Clinicians can also inform their patients of the vast array of community, workplace, and individual supports for walking. Pedometers are affordable and easy to use, and 10,000 steps per day goals appear to be effective in a wide range of populations. Use of public transit or walking for transportation also appear to help individuals increase overall walking levels. Patients may also wish to seek out opportunities at the workplace, such as using work breaks for brief, brisk walks. Clinicians should be aware that patients may live in neighborhoods more or less supportive of walking and that innovative mobile phone- and computer-based programs are becoming available. Methods for improving walking levels and sustaining them in the long term will be identified and developed in research still underway.

Acknowledgments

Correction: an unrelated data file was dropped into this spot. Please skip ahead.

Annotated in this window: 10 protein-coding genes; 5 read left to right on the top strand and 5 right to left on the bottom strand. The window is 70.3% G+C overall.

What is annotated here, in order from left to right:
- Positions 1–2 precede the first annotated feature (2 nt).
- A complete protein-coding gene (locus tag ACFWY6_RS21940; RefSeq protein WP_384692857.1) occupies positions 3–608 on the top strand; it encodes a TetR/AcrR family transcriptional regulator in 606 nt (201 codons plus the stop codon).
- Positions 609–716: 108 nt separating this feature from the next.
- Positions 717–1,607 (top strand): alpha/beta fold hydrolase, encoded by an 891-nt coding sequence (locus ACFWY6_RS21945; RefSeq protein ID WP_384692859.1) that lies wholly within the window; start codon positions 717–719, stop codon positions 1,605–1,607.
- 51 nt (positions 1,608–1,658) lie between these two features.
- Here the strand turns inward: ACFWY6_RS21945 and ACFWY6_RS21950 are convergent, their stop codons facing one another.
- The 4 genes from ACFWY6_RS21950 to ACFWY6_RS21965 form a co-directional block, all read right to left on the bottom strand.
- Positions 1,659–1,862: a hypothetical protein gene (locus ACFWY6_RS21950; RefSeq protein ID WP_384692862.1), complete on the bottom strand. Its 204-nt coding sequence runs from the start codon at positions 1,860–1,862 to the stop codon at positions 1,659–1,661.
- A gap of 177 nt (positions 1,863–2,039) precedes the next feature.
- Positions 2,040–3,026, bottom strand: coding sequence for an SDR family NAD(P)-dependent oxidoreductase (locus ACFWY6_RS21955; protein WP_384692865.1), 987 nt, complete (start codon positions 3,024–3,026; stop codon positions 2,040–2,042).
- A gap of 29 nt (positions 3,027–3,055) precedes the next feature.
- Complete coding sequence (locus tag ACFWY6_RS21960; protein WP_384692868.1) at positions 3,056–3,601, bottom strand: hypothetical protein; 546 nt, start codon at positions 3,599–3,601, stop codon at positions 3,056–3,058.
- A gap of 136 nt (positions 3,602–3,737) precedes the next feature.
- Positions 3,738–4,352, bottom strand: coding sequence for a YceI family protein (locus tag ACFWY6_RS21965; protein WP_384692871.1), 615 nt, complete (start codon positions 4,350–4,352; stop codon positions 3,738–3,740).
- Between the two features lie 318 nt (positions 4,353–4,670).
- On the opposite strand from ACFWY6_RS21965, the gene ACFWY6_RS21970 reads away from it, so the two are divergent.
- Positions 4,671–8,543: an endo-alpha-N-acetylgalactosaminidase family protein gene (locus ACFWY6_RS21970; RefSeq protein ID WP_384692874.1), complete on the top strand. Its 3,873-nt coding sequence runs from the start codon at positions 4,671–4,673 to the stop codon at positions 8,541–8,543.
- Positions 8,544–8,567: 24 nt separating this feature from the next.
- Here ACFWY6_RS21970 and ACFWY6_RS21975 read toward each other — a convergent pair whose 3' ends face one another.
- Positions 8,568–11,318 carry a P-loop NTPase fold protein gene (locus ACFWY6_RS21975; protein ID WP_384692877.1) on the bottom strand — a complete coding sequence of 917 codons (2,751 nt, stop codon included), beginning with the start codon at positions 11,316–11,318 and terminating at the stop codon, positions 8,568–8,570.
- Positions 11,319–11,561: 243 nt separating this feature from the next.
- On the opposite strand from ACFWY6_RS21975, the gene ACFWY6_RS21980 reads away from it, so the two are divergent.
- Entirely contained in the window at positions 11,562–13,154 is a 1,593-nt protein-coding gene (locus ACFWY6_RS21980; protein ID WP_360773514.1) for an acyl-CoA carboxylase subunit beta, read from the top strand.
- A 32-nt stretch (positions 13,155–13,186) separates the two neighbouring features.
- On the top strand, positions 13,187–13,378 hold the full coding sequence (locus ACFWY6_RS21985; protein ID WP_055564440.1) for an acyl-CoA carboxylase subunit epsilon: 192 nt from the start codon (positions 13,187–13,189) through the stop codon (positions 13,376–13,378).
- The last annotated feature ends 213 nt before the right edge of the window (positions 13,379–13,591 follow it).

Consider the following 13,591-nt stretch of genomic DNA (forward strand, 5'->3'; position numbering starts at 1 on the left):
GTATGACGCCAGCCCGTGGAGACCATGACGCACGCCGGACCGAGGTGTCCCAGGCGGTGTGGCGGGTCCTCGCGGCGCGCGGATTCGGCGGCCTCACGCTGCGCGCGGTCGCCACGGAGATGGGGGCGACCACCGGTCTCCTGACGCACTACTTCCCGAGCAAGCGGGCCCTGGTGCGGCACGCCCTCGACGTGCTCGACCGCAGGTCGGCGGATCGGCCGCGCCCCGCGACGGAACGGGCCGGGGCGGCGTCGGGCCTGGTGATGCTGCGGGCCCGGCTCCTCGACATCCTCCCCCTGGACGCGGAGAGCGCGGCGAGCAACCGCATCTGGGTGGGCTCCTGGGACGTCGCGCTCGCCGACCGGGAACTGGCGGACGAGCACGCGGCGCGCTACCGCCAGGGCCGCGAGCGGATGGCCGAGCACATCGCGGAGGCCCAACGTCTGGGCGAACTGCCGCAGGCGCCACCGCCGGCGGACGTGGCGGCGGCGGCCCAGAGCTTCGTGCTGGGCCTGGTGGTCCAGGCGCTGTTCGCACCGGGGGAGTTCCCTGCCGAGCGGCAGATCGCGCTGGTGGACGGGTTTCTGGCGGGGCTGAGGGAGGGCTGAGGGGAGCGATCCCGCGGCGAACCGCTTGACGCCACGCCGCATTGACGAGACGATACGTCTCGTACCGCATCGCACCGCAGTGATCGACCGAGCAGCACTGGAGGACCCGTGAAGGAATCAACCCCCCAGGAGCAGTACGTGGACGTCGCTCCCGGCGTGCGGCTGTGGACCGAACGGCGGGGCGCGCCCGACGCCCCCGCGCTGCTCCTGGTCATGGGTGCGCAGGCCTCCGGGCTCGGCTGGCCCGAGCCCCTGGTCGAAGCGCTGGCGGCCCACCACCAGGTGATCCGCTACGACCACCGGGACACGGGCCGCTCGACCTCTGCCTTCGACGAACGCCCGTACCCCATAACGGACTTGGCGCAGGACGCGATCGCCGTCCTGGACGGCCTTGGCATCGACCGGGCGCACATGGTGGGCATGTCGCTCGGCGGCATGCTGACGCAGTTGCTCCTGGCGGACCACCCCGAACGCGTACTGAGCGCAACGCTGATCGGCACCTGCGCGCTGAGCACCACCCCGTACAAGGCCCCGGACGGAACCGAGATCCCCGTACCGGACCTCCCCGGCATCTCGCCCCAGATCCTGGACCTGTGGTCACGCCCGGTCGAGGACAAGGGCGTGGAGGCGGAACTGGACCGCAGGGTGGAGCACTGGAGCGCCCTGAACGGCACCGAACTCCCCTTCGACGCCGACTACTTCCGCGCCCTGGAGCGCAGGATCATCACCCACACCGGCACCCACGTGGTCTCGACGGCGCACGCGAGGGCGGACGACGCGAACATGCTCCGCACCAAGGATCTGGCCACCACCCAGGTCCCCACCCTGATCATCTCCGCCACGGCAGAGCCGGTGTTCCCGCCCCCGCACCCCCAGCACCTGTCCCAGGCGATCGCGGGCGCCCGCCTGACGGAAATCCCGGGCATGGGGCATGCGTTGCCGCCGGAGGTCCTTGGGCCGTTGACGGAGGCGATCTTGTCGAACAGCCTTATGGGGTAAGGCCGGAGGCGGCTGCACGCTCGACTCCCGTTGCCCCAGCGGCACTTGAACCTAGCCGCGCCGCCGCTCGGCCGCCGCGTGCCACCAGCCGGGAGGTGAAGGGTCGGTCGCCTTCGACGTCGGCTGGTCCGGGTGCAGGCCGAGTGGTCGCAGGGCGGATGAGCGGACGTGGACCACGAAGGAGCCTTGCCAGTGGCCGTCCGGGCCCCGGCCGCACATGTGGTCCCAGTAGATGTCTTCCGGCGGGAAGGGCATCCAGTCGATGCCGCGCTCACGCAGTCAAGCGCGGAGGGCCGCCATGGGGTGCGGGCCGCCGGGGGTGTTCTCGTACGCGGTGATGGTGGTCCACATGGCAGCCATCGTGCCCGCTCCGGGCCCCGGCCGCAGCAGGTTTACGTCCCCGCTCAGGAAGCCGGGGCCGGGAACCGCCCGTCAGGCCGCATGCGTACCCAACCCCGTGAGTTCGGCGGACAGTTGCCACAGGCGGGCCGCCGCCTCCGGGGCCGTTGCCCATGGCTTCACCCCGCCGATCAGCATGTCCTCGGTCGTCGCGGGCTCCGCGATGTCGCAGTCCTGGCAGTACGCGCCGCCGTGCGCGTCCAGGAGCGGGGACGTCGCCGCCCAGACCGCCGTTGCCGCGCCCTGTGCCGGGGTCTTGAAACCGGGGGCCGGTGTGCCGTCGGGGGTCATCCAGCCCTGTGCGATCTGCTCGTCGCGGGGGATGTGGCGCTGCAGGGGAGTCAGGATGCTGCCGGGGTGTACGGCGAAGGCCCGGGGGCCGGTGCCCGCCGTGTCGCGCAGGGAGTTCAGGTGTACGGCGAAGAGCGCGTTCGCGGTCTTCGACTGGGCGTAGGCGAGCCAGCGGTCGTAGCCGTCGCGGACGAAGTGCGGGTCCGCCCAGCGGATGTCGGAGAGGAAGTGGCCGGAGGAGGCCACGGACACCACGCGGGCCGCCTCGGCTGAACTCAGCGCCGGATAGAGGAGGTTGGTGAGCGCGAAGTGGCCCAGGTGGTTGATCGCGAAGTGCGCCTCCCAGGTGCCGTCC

Funding: NIH Interdisciplinary Obesity Training Postdoctoral Fellowship, T32MH075854-04

Footnotes

Elaine M Murtagh. Conflicts of interest: none

Marie H Murphy. Conflicts of interest: none

Janne Boone-Heinonen. Conflicts of interest: none

Contributor Information

Elaine M Murtagh, Department of Arts Education & Physical Education, Mary Immaculate College, University of Limerick, Ireland.

Marie H Murphy, Sport & Exercise Sciences Research Institute, University of Ulster, Northern Ireland.

Janne Boone-Heinonen, Department of Nutrition, School of Public Health, University of North Carolina at Chapel Hill, NC, USA.